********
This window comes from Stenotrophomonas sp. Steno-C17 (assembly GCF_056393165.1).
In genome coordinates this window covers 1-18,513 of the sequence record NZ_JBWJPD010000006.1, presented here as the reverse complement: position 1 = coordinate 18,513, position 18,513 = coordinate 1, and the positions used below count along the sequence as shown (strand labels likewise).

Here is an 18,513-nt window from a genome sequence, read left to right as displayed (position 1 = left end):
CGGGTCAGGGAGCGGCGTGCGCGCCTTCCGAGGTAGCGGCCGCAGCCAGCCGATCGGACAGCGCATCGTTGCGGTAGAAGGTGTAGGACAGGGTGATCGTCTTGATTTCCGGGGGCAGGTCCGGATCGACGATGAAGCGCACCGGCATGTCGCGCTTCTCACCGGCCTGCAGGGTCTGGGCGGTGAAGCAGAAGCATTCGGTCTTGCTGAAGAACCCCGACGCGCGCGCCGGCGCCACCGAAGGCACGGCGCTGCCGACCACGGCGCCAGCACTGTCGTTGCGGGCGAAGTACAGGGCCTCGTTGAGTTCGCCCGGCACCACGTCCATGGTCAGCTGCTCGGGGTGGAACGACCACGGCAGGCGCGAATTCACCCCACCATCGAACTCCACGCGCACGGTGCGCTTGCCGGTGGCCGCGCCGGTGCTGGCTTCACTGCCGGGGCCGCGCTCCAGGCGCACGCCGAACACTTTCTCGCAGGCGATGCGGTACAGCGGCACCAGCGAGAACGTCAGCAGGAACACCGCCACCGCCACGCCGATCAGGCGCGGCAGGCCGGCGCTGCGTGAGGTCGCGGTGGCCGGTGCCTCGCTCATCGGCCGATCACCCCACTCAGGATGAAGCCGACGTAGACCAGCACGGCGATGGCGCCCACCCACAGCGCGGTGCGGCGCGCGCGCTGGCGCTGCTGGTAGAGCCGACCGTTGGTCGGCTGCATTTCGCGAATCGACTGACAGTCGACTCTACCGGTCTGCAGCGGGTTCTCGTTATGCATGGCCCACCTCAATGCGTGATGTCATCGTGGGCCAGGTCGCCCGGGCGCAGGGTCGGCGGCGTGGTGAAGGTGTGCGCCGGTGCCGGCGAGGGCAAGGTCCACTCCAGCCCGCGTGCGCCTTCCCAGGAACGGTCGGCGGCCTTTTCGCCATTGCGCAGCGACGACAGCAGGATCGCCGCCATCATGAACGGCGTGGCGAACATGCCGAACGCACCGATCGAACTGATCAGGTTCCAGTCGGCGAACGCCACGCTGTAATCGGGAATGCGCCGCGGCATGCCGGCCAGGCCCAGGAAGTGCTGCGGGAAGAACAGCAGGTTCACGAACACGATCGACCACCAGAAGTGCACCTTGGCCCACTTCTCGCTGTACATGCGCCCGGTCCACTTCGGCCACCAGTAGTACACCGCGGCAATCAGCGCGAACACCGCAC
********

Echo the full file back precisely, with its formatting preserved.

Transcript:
This window comes from Stenotrophomonas sp. Steno-C17 (assembly GCF_056393165.1).
In genome coordinates this window covers 1-18,513 of the sequence record NZ_JBWJPD010000006.1, presented here as the reverse complement: position 1 = coordinate 18,513, position 18,513 = coordinate 1, and the positions used below count along the sequence as shown (strand labels likewise).

Here is an 18,513-nt window from a genome sequence, read left to right as displayed (position 1 = left end):
CGGGTCAGGGAGCGGCGTGCGCGCCTTCCGAGGTAGCGGCCGCAGCCAGCCGATCGGACAGCGCATCGTTGCGGTAGAAGGTGTAGGACAGGGTGATCGTCTTGATTTCCGGGGGCAGGTCCGGATCGACGATGAAGCGCACCGGCATGTCGCGCTTCTCACCGGCCTGCAGGGTCTGGGCGGTGAAGCAGAAGCATTCGGTCTTGCTGAAGAACCCCGACGCGCGCGCCGGCGCCACCGAAGGCACGGCGCTGCCGACCACGGCGCCAGCACTGTCGTTGCGGGCGAAGTACAGGGCCTCGTTGAGTTCGCCCGGCACCACGTCCATGGTCAGCTGCTCGGGGTGGAACGACCACGGCAGGCGCGAATTCACCCCACCATCGAACTCCACGCGCACGGTGCGCTTGCCGGTGGCCGCGCCGGTGCTGGCTTCACTGCCGGGGCCGCGCTCCAGGCGCACGCCGAACACTTTCTCGCAGGCGATGCGGTACAGCGGCACCAGCGAGAACGTCAGCAGGAACACCGCCACCGCCACGCCGATCAGGCGCGGCAGGCCGGCGCTGCGTGAGGTCGCGGTGGCCGGTGCCTCGCTCATCGGCCGATCACCCCACTCAGGATGAAGCCGACGTAGACCAGCACGGCGATGGCGCCCACCCACAGCGCGGTGCGGCGCGCGCGCTGGCGCTGCTGGTAGAGCCGACCGTTGGTCGGCTGCATTTCGCGAATCGACTGACAGTCGACTCTACCGGTCTGCAGCGGGTTCTCGTTATGCATGGCCCACCTCAATGCGTGATGTCATCGTGGGCCAGGTCGCCCGGGCGCAGGGTCGGCGGCGTGGTGAAGGTGTGCGCCGGTGCCGGCGAGGGCAAGGTCCACTCCAGCCCGCGTGCGCCTTCCCAGGAACGGTCGGCGGCCTTTTCGCCATTGCGCAGCGACGACAGCAGGATCGCCGCCATCATGAACGGCGTGGCGAACATGCCGAACGCACCGATCGAACTGATCAGGTTCCAGTCGGCGAACGCCACGCTGTAATCGGGAATGCGCCGCGGCATGCCGGCCAGGCCCAGGAAGTGCTGCGGGAAGAACAGCAGGTTCACGAACACGATCGACCACCAGAAGTGCACCTTGGCCCACTTCTCGCTGTACATGCGCCCGGTCCACTTCGGCCACCAGTAGTACACCGCGGCAATCAGCGCGAACACCGCAC